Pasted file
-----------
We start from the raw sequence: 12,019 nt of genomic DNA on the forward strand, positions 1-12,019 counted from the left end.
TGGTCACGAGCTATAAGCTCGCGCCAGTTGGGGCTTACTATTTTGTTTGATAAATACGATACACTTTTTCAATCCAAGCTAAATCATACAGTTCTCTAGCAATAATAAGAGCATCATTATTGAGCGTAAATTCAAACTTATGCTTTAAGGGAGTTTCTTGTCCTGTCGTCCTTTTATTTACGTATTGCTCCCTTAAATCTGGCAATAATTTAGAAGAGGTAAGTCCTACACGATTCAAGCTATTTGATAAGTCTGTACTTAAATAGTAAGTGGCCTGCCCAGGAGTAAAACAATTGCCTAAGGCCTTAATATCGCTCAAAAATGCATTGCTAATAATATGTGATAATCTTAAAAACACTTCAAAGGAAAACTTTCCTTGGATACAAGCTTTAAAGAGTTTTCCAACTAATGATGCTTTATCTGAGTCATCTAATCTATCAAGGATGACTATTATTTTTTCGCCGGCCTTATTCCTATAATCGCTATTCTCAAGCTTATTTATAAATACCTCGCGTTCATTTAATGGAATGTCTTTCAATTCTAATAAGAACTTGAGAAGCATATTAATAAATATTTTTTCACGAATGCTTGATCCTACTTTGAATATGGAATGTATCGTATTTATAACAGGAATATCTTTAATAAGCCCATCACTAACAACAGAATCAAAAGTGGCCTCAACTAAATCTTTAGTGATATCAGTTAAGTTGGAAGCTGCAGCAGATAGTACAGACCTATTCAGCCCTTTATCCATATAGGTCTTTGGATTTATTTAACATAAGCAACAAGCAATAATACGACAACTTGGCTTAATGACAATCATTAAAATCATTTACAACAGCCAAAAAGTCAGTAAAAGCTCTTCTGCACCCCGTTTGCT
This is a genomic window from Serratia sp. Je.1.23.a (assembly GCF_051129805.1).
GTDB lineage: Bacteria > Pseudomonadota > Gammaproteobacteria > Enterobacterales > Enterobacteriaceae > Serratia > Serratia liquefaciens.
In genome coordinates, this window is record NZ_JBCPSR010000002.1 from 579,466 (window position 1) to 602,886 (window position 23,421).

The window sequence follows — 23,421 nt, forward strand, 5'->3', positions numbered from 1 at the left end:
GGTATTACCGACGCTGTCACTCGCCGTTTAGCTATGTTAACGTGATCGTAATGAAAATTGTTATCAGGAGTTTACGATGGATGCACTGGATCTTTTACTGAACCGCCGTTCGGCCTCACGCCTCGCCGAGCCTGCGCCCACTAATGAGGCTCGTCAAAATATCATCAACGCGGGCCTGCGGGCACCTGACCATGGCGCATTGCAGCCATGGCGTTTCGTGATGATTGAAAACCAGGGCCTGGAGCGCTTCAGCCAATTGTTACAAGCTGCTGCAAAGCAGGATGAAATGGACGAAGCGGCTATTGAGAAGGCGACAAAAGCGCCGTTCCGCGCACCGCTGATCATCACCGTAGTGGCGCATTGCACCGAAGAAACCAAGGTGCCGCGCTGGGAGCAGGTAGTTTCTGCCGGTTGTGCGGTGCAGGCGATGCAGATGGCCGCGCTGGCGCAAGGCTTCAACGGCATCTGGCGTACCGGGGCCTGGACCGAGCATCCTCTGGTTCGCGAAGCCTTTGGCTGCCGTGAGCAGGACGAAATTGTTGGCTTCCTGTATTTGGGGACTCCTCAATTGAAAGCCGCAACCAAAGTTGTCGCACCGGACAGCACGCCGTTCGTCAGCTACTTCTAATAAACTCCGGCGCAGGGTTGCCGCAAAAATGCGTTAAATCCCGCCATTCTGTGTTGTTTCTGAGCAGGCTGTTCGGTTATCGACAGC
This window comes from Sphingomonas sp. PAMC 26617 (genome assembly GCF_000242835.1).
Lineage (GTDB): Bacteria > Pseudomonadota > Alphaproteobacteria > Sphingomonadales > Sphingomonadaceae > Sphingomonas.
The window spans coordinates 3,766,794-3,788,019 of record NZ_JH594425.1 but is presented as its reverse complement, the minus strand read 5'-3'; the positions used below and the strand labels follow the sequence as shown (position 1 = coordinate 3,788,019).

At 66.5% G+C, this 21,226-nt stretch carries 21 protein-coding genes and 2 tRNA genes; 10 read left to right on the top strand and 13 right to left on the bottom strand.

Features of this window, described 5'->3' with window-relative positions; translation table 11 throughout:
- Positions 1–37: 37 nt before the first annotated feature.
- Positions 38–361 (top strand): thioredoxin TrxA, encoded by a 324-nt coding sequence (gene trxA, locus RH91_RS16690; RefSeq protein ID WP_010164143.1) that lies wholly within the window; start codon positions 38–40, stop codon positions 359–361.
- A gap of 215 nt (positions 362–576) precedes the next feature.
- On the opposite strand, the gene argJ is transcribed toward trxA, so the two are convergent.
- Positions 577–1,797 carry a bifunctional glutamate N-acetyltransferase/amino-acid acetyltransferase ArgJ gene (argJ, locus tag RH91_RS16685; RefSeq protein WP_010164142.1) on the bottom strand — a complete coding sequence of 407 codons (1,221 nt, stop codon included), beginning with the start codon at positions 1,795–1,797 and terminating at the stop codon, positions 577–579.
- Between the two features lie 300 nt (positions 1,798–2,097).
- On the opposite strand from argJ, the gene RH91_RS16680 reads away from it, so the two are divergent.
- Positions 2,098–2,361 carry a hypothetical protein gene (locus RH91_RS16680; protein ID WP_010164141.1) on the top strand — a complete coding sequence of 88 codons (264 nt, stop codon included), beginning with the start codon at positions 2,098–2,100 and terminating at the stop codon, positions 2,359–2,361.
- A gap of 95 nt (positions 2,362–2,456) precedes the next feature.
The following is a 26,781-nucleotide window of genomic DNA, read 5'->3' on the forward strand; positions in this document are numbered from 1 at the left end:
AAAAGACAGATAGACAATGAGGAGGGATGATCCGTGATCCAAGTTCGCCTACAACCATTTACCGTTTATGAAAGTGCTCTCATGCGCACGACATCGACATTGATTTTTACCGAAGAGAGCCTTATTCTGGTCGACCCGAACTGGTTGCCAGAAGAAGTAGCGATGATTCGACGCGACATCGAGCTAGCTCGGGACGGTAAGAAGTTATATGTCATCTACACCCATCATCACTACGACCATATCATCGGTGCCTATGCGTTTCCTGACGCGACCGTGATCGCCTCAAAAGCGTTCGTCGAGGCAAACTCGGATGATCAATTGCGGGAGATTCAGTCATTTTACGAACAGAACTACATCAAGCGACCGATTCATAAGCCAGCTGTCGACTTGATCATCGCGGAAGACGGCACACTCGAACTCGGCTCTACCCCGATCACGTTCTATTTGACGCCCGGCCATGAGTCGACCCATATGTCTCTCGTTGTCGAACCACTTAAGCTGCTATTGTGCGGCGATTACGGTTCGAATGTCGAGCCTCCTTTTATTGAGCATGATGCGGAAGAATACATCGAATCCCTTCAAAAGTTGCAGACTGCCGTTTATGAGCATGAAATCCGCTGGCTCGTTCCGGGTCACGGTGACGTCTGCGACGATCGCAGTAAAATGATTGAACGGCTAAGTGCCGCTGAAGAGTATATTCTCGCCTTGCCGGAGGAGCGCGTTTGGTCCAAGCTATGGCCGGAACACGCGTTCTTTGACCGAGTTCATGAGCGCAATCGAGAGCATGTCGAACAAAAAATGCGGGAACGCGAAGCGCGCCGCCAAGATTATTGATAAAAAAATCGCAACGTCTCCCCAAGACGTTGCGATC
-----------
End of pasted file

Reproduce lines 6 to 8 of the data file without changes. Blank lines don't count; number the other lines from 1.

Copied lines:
The window sequence follows — 23,421 nt, forward strand, 5'->3', positions numbered from 1 at the left end:
GGTATTACCGACGCTGTCACTCGCCGTTTAGCTATGTTAACGTGATCGTAATGAAAATTGTTATCAGGAGTTTACGATGGATGCACTGGATCTTTTACTGAACCGCCGTTCGGCCTCACGCCTCGCCGAGCCTGCGCCCACTAATGAGGCTCGTCAAAATATCATCAACGCGGGCCTGCGGGCACCTGACCATGGCGCATTGCAGCCATGGCGTTTCGTGATGATTGAAAACCAGGGCCTGGAGCGCTTCAGCCAATTGTTACAAGCTGCTGCAAAGCAGGATGAAATGGACGAAGCGGCTATTGAGAAGGCGACAAAAGCGCCGTTCCGCGCACCGCTGATCATCACCGTAGTGGCGCATTGCACCGAAGAAACCAAGGTGCCGCGCTGGGAGCAGGTAGTTTCTGCCGGTTGTGCGGTGCAGGCGATGCAGATGGCCGCGCTGGCGCAAGGCTTCAACGGCATCTGGCGTACCGGGGCCTGGACCGAGCATCCTCTGGTTCGCGAAGCCTTTGGCTGCCGTGAGCAGGACGAAATTGTTGGCTTCCTGTATTTGGGGACTCCTCAATTGAAAGCCGCAACCAAAGTTGTCGCACCGGACAGCACGCCGTTCGTCAGCTACTTCTAATAAACTCCGGCGCAGGGTTGCCGCAAAAATGCGTTAAATCCCGCCATTCTGTGTTGTTTCTGAGCAGGCTGTTCGGTTATCGACAGC
This window comes from Sphingomonas sp. PAMC 26617 (genome assembly GCF_000242835.1).